A roundup of Wednesday’s stock market results from across the region
👑 Argentina’s Merval closed 4.26% higher:
The majority of Latin America’s markets closed higher on Wednesday, led by Argentina’s Merval (MERVAL), which gained 4.36%, and Colombia’s Colcap (COLCAP), which rose 1.81%. In Argentina, the shares of Banco BBVA Argentina (BBAR), Grupo Financiero Galicia (GGAL) and Banco Macro (BMA) led the gains, climbing 10.3%, 9.9% y 8.5% respectively.
📉 A bad day for Chile’s IPSA:
Chile’s IPSA (IPSA) saw the region’s sharpest losses, with shares of Enel Américas (ENELAM), Sociedad Química y Minera de Chile (SQM/B) and Empresas CMPC (CMPC) posting the biggest losses during the day.
🗽On Wall Street:
US stocks rallied on Wednesday as an improvement in consumer confidence and better-than-expected earnings boosted sentiment. Treasuries were mixed after Tuesday’s selloff as the furore following the Bank of Japan’s unexpected increase in its yield trading band ebbed.
The S&P 500 rose for a second day while the Nasdaq 100 snapped a five-day drop. Both indexes climbed the most since late November. The policy-sensitive two-year Treasury yield dropped four basis points on the day, while the benchmark 10-year yield remained fairly steady for most of the session.
The S&P 500 closed 1.49% higher, with more than 90% of its shares gaining, while the Nasdaq Composite (CCMPDL) rose 1.54% and the Dow Jones Industrial Average 1.60%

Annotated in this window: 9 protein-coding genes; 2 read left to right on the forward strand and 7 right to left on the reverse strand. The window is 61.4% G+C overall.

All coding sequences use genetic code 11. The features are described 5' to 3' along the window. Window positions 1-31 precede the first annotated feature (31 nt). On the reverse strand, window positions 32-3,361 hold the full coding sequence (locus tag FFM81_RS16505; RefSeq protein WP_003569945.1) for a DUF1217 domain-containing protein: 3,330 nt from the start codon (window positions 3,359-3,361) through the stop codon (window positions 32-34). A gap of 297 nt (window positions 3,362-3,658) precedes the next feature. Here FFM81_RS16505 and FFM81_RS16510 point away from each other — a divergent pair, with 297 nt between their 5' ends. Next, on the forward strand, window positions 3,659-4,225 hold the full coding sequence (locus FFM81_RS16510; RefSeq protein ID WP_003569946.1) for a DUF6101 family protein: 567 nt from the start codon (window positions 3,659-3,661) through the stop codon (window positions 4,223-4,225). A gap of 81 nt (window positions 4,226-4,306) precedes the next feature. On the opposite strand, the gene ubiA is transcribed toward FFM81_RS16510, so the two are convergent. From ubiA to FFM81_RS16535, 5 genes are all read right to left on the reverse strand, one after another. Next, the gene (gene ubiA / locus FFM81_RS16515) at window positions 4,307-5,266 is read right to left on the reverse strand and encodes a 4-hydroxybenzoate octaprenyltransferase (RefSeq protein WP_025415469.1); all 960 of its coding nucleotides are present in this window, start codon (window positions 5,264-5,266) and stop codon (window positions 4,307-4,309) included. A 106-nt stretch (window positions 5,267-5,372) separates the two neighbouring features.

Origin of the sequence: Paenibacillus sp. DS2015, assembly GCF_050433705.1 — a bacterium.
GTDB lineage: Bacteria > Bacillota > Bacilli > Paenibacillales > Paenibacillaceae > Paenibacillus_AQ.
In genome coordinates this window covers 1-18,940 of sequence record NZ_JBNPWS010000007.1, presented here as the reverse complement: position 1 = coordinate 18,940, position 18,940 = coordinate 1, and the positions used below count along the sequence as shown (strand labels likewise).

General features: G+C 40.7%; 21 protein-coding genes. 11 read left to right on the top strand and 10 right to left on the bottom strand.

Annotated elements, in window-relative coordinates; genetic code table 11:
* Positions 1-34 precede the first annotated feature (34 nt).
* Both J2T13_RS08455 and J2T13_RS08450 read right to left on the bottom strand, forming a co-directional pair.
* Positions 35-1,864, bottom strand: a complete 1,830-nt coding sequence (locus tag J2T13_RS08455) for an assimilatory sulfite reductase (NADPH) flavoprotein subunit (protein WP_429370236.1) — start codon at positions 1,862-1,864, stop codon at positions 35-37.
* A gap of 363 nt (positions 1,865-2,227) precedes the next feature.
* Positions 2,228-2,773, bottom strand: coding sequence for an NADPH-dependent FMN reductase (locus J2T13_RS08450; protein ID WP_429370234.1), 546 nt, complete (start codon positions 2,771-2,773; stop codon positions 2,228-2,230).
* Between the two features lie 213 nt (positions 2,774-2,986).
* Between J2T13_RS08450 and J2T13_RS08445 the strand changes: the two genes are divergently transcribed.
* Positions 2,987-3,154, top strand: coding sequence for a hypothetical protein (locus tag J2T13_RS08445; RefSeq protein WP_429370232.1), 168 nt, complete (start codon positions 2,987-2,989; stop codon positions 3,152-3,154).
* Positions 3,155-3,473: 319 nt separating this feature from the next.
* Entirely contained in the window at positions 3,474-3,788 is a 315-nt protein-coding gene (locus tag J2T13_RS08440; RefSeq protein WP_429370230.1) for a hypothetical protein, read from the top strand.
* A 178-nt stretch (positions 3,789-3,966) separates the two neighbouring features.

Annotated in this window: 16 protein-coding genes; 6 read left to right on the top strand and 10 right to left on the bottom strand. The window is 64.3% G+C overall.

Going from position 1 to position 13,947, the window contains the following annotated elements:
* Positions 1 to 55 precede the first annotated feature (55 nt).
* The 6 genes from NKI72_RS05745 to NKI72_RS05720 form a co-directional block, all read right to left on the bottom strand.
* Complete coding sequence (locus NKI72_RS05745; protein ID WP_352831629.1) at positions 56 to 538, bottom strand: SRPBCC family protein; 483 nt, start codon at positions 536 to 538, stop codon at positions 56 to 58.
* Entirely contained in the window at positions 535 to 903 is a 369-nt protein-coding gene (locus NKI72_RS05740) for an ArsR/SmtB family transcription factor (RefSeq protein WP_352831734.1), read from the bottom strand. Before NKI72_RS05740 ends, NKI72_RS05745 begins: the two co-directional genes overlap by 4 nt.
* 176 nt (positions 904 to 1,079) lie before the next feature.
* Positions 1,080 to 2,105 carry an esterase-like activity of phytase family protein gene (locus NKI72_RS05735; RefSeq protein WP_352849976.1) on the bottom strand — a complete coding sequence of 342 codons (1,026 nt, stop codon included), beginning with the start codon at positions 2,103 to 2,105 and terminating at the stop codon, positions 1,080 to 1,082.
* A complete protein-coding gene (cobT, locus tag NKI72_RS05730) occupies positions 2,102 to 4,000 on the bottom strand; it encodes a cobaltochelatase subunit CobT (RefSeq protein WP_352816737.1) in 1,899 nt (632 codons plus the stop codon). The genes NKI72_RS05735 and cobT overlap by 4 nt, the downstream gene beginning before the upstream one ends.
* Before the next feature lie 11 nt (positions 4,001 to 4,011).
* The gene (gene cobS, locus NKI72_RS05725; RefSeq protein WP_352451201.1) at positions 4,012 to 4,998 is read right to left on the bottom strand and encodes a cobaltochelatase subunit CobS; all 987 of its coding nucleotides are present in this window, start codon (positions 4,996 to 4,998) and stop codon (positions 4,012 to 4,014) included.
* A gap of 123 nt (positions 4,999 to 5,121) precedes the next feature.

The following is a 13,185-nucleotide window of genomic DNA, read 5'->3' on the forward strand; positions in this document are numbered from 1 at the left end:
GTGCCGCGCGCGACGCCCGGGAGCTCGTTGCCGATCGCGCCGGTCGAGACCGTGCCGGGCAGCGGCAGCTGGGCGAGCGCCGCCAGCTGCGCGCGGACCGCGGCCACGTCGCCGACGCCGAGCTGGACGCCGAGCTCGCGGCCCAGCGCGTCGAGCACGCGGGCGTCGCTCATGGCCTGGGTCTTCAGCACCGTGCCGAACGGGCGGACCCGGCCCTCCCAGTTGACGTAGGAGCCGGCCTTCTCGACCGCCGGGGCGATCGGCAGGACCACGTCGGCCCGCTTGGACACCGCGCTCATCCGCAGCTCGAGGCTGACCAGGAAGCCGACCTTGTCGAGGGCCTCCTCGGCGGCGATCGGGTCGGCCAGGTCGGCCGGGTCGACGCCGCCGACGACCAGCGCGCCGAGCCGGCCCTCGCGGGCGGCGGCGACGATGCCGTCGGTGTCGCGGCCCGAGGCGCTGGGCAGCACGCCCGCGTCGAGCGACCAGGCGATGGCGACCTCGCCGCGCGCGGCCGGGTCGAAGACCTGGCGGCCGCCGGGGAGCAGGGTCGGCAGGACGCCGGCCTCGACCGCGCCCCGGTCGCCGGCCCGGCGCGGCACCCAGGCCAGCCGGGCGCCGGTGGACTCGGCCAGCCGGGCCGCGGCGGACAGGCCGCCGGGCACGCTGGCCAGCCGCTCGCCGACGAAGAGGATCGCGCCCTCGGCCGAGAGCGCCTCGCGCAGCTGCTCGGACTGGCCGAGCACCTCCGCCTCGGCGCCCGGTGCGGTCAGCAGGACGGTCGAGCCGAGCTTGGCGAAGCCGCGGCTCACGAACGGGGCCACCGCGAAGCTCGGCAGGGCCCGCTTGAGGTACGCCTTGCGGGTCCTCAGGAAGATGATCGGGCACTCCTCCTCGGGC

FedEx Corp. and Nike Inc.’s earnings exceeding Wall Street’s estimates provided a reprieve for US stocks that had been pummeled since the Federal Reserve’s hawkish turn last week. Investors did not hear from Fed speakers this week, which also helped fuel the so-called ‘Santa rally’ in stocks. The central bank’s policy makers are expected to become incrementally more dovish in 2023, with a new roster of senior officials.
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Traders also parsed fresh US data on Wednesday indicating the Fed’s persistent rate hikes are serving their purpose by slowing the economy, but a recession may still be at bay. While sales of previously owned US homes fell for a 10th-straight month in November, US consumer confidence rose by more than forecast to the highest since April as inflation eased.
“Investors are excited by the prospects of buying improving fundamentals at a cheaper price, following the past week’s selloff on Fed concerns,” said Mike Bailey, director of research at FBB Capital Partners. “In terms of macro data, improving consumer confidence is also adding to the favorable move in investor sentiment. However, I think inflation, the job market and earnings are top of mind for most investors at the moment.”
Micron Technology Inc., the largest US maker of memory chips, reported earnings after the markets closed on Wednesday. The company gave a lackluster revenue outlook for the current period and said it will reduce its workforce by about 10% over the next year.